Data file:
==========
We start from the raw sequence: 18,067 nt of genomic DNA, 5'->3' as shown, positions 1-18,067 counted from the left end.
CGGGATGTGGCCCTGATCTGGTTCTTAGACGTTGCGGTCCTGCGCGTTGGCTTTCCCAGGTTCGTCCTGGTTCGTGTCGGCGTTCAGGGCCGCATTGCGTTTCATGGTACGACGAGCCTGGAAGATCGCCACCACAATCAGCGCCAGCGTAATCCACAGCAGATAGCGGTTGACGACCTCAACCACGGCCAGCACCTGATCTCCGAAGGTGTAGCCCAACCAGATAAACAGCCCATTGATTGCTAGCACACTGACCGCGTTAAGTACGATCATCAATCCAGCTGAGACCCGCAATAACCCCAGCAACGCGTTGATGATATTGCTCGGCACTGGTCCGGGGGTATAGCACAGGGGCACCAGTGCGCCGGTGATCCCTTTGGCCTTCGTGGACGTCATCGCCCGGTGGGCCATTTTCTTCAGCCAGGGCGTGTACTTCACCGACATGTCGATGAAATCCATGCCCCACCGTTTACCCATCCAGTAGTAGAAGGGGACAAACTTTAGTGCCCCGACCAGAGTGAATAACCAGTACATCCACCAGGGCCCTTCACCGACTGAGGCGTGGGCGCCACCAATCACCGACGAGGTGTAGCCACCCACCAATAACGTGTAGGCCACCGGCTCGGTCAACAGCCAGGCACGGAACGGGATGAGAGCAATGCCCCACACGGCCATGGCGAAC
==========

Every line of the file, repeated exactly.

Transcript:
We start from the raw sequence: 18,067 nt of genomic DNA, 5'->3' as shown, positions 1-18,067 counted from the left end.
CGGGATGTGGCCCTGATCTGGTTCTTAGACGTTGCGGTCCTGCGCGTTGGCTTTCCCAGGTTCGTCCTGGTTCGTGTCGGCGTTCAGGGCCGCATTGCGTTTCATGGTACGACGAGCCTGGAAGATCGCCACCACAATCAGCGCCAGCGTAATCCACAGCAGATAGCGGTTGACGACCTCAACCACGGCCAGCACCTGATCTCCGAAGGTGTAGCCCAACCAGATAAACAGCCCATTGATTGCTAGCACACTGACCGCGTTAAGTACGATCATCAATCCAGCTGAGACCCGCAATAACCCCAGCAACGCGTTGATGATATTGCTCGGCACTGGTCCGGGGGTATAGCACAGGGGCACCAGTGCGCCGGTGATCCCTTTGGCCTTCGTGGACGTCATCGCCCGGTGGGCCATTTTCTTCAGCCAGGGCGTGTACTTCACCGACATGTCGATGAAATCCATGCCCCACCGTTTACCCATCCAGTAGTAGAAGGGGACAAACTTTAGTGCCCCGACCAGAGTGAATAACCAGTACATCCACCAGGGCCCTTCACCGACTGAGGCGTGGGCGCCACCAATCACCGACGAGGTGTAGCCACCCACCAATAACGTGTAGGCCACCGGCTCGGTCAACAGCCAGGCACGGAACGGGATGAGAGCAATGCCCCACACGGCCATGGCGAAC